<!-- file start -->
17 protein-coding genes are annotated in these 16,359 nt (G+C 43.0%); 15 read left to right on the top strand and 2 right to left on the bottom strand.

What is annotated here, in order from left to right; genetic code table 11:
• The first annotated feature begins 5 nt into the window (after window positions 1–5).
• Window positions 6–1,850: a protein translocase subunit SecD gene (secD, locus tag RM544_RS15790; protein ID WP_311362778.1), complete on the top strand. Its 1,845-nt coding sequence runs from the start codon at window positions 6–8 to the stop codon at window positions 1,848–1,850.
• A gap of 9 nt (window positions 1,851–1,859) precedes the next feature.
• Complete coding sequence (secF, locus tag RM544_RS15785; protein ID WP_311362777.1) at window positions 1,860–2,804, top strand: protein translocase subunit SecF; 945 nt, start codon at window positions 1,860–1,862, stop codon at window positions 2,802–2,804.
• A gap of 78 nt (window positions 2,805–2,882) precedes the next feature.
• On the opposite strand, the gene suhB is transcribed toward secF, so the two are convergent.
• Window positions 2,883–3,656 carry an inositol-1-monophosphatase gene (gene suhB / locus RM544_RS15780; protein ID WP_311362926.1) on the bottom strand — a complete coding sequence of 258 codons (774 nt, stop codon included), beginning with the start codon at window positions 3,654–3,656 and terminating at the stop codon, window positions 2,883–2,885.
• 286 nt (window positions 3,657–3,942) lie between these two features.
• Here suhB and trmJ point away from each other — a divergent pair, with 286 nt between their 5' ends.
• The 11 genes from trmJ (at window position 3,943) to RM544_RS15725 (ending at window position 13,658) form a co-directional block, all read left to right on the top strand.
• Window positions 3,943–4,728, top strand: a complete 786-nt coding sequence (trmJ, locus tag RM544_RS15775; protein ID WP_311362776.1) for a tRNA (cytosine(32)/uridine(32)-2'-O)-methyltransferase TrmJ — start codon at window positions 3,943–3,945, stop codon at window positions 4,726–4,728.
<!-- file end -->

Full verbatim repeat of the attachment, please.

17 protein-coding genes are annotated in these 16,359 nt (G+C 43.0%); 15 read left to right on the top strand and 2 right to left on the bottom strand.

What is annotated here, in order from left to right; genetic code table 11:
• The first annotated feature begins 5 nt into the window (after window positions 1–5).
• Window positions 6–1,850: a protein translocase subunit SecD gene (secD, locus tag RM544_RS15790; protein ID WP_311362778.1), complete on the top strand. Its 1,845-nt coding sequence runs from the start codon at window positions 6–8 to the stop codon at window positions 1,848–1,850.
• A gap of 9 nt (window positions 1,851–1,859) precedes the next feature.
• Complete coding sequence (secF, locus tag RM544_RS15785; protein ID WP_311362777.1) at window positions 1,860–2,804, top strand: protein translocase subunit SecF; 945 nt, start codon at window positions 1,860–1,862, stop codon at window positions 2,802–2,804.
• A gap of 78 nt (window positions 2,805–2,882) precedes the next feature.
• On the opposite strand, the gene suhB is transcribed toward secF, so the two are convergent.
• Window positions 2,883–3,656 carry an inositol-1-monophosphatase gene (gene suhB / locus RM544_RS15780; protein ID WP_311362926.1) on the bottom strand — a complete coding sequence of 258 codons (774 nt, stop codon included), beginning with the start codon at window positions 3,654–3,656 and terminating at the stop codon, window positions 2,883–2,885.
• 286 nt (window positions 3,657–3,942) lie between these two features.
• Here suhB and trmJ point away from each other — a divergent pair, with 286 nt between their 5' ends.
• The 11 genes from trmJ (at window position 3,943) to RM544_RS15725 (ending at window position 13,658) form a co-directional block, all read left to right on the top strand.
• Window positions 3,943–4,728, top strand: a complete 786-nt coding sequence (trmJ, locus tag RM544_RS15775; protein ID WP_311362776.1) for a tRNA (cytosine(32)/uridine(32)-2'-O)-methyltransferase TrmJ — start codon at window positions 3,943–3,945, stop codon at window positions 4,726–4,728.